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Steroids for glue ear

 

Clinical bottom line

There is little good evidence that steroids are beneficial, but in four trials with 274 children, hearing loss at two weeks was less with steroids than control, with an NNT of 3.7 (2.6 to 6.4)


Reference:

CC Butler & JH van der Voort. Steroids for otitis media with effusion. A systematic review. Arch Pediatr Adolesc Med 2001 155: 641-647. [Note that more detailed information can be found in a version of the review in the Cochrane Library]

Review

Randomised controlled trials of oral or intranasal steroids. Blinding had to be adequate. Outcomes were children not ears. No additional treatment other than steroids was allowed for included studies. Childrens' ages were up to 12 years. Significant hearing loss was defined by a 20 decibel loss twice or more within three months. Very wide searching strategies were used.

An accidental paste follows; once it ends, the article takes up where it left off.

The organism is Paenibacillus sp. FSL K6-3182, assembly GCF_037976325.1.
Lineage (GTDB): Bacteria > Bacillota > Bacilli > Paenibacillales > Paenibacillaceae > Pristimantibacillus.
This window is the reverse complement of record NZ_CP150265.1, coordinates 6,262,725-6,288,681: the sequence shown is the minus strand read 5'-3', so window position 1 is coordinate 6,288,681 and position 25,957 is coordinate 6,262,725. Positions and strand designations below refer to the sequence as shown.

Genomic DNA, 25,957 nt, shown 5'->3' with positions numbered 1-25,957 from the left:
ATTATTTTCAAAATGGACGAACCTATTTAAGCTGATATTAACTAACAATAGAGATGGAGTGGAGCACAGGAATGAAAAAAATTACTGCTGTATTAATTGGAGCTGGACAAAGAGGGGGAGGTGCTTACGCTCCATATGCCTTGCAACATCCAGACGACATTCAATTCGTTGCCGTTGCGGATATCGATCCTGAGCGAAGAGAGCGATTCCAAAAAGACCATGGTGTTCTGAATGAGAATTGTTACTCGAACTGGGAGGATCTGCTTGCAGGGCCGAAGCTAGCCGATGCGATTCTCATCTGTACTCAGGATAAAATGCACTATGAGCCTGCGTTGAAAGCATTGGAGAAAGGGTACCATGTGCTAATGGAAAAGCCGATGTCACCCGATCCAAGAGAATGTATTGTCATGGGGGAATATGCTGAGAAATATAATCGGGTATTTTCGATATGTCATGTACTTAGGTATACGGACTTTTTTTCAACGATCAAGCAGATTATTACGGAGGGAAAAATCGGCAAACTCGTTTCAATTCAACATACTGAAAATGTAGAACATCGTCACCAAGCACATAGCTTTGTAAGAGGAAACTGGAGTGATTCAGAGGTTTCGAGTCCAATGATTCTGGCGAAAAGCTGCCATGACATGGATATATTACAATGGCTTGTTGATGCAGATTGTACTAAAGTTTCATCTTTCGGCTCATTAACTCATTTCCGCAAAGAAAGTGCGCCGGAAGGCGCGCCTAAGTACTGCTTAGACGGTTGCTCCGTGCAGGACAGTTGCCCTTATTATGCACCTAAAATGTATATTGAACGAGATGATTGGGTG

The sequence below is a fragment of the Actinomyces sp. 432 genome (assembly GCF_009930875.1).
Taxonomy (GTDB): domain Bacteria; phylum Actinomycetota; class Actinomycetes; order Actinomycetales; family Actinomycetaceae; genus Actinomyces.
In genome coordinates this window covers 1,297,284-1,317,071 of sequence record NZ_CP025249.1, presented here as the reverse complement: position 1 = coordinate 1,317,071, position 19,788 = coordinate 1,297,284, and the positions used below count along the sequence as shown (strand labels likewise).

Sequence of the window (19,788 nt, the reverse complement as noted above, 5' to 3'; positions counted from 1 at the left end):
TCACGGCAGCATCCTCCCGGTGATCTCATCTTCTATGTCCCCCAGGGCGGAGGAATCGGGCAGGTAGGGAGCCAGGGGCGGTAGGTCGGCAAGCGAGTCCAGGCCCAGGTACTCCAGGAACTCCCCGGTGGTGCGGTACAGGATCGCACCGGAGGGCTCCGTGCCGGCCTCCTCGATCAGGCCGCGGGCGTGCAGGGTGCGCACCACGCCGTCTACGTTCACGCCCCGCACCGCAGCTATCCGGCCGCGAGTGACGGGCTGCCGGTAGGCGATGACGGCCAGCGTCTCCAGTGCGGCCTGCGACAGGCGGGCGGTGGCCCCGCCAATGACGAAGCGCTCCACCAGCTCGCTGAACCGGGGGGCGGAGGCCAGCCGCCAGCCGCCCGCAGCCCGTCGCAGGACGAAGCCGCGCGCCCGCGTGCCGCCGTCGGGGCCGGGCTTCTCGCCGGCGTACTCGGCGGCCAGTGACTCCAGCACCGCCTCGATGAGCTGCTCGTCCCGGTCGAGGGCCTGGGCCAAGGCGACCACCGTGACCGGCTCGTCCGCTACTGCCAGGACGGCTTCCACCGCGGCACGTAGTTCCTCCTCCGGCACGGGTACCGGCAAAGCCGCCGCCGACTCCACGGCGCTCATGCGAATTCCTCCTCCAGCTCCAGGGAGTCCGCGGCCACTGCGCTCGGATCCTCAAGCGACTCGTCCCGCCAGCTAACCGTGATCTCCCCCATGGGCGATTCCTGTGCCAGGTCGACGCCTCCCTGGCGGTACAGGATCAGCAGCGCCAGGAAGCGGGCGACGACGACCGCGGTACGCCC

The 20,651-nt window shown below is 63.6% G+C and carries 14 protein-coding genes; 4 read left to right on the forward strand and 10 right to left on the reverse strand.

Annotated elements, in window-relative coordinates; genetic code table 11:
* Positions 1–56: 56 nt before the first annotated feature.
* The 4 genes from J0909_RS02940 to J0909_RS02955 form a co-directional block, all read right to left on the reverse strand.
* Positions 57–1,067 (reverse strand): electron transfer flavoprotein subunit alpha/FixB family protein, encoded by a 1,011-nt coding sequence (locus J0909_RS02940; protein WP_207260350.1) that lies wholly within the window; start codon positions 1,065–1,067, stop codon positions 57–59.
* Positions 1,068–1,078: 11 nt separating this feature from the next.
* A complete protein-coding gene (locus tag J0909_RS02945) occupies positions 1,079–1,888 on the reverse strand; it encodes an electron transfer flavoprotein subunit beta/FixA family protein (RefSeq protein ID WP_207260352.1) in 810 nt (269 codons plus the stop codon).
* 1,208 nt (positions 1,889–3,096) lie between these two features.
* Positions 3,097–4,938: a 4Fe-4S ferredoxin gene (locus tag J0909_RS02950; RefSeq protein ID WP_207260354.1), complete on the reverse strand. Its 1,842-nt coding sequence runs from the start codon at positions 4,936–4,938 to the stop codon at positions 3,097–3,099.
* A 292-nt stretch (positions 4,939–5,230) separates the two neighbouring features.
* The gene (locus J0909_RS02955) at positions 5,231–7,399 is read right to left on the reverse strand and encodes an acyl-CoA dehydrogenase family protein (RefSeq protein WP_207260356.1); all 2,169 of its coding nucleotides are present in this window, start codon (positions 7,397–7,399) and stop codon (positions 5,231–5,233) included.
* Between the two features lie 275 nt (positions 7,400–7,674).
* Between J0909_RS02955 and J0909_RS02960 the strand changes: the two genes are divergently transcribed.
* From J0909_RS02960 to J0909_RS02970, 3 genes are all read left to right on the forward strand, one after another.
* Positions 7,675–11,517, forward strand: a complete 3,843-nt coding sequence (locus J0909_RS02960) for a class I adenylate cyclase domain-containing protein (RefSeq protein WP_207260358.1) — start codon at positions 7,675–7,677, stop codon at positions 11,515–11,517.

Results

There were very few studies, with very few children, which made for difficulty in assessing the benefits of steroid therapy. The largest data set was four studies of steroids plus antibiotics versus antibiotics alone, with 274 children. Two week resolution data were available.

Hearing loss at two weeks was present in 66/141 (47%) children treated with steroids with antibiotics, and in 98/133 (74%) children treated with antibiotics alone (Figure 1). The relative benefit was 0.64 (95%CI 0.52 to 0.79) for hearing loss at two weeks. The number needed to treat was 3.7 (2.6 to 6.4).

Figure 1: Hearing loss at two weeks in children treated with steroids plus antibiotics or antibiotics alone (control)


Comment

The evidence for the benefits of steroids in children with acute otitis media with effusion (glue ear), used alone or in combination with other treatments, is imperfect.